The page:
Pete Sampras loses trophies in theft


Originally published on: 08/12/10 10:28

Thieves have stolen the majority of Pete Sampras’ trophies and memorabilia, the Los Angeles Times has reported.

Sampras still has 13 of his then-record 14 Grand Slam trophies, but dozens of boxes containing the silverware from his illustrious 13-year career were taken from the two units he rents at a public storage facility in Los Angeles three weeks ago.

“My first Australian Open trophy is gone, and so is everything else,” Sampras, 39, told the newspaper.

“Losing this stuff is like having the history of my tennis life taken away.”

The thieves made off with trophies from Sampras’ 64 ATP World Tour tournament victories, including his 11 Masters shields, and 24 appearances as a beaten finalist.

Also among the stolen memorabilia were six year-end No.1 trophies picked up between 1993 and 1998, an Olympic ring, two Davis Cup champion trophies and seven ESPYs, the American equivalent of the Sports Personality of the Year awards.

Everything but the large furniture also held at the storage facility was taken.

“We’ve had some housing issues and we stored things while we were sorting that out,” said Sampras, who had not insured the items as is was impossible to assess their value.

“I was like, ‘What?’ I thought there were security cameras. I thought these things were locked up tight. I was shocked.”

Sampras, who claimed his final Grand Slam title at the 2002 US Open in his final tournament before officially retiring in 2003, said he would have liked to have shown the trophies to his children.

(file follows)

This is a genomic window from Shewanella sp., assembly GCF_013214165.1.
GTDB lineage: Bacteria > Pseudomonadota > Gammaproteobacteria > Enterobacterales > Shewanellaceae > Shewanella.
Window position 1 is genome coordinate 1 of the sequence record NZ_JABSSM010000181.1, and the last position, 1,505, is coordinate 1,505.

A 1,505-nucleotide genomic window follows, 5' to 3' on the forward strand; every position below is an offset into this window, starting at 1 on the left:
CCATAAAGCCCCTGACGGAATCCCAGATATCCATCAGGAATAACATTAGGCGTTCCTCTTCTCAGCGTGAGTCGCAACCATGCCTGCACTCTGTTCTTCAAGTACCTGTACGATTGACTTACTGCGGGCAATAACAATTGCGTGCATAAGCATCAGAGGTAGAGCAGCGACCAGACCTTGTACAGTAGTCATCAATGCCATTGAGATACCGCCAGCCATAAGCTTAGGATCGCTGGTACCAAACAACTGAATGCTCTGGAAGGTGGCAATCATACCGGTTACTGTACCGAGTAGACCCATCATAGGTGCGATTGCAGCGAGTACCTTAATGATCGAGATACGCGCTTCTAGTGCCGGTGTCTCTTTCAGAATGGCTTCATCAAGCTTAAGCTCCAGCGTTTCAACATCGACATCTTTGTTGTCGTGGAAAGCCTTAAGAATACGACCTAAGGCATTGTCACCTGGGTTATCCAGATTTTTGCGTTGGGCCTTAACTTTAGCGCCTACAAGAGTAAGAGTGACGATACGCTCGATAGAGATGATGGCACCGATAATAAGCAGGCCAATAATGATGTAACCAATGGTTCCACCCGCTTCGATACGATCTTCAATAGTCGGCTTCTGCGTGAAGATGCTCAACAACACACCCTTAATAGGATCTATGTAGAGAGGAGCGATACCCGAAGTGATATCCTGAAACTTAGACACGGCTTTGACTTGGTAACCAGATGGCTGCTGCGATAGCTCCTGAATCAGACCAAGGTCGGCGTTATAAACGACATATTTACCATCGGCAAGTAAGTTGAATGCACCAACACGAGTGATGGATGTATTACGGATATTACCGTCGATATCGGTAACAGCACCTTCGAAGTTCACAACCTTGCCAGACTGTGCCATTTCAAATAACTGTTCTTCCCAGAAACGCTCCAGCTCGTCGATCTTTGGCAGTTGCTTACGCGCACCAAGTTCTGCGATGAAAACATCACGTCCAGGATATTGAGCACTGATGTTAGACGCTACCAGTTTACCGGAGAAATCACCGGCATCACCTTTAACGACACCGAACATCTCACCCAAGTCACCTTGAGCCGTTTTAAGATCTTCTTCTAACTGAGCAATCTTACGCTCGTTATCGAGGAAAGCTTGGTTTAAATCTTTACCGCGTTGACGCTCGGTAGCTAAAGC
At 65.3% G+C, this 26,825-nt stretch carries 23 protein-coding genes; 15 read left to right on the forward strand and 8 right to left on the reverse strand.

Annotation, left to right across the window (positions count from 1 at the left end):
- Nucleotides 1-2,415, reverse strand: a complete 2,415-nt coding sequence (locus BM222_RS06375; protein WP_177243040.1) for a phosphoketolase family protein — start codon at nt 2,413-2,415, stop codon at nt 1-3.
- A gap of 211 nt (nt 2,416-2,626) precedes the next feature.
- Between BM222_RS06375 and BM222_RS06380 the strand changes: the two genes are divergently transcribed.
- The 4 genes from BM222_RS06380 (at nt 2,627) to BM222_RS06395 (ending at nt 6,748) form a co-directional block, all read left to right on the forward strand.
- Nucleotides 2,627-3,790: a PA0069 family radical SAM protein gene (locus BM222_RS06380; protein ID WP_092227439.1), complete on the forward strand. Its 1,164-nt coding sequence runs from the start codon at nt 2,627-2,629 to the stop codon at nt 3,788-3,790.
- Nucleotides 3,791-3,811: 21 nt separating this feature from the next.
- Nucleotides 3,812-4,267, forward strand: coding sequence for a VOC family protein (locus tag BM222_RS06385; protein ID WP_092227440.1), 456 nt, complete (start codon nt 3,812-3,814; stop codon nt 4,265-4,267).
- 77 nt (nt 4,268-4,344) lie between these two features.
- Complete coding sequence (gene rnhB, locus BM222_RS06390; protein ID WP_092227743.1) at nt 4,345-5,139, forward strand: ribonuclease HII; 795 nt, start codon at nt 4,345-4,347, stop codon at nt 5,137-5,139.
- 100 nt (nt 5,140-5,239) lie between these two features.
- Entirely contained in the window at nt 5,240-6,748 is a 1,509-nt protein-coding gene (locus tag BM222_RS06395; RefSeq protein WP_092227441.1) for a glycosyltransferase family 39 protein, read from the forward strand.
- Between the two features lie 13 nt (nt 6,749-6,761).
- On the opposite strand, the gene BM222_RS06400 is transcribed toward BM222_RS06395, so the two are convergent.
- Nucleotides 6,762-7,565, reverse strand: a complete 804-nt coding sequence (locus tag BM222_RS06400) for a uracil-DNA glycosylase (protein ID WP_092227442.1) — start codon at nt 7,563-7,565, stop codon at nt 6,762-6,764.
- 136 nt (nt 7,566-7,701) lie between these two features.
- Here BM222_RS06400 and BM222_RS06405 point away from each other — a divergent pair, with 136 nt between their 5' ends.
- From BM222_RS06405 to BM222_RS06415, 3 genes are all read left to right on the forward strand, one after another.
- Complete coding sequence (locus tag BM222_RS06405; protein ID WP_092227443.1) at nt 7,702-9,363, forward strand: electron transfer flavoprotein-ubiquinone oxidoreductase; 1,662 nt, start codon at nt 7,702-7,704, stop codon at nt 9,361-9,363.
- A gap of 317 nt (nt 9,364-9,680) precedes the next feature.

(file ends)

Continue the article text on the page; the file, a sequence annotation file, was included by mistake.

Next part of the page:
“I’m not one to gloat about trophies, or show them off,” Sampras said. “I’ve never been like that. I just want them for my kids to see. They didn’t see me play, but I’d like them to see these things.

“For me to have it for my kids is priceless,” he added. “I just hope it hasn’t already been destroyed. That’s why I wanted to get the word out now.

“I know this is a long shot, but I’d regret it if I didn’t at least try. Maybe somebody knows something. That’s all I can hope for.”


Tim Farthing, Tennishead Editorial Director & Owner, has been a huge tennis fan his whole life. He's a tennis journalist and entrepreneur as well as playing tennis to a national standard. He also helps manage his local club and volunteers for his local tennis organisation. He's a specialist in content about the administration of professional tennis and tennis coaching for all levels.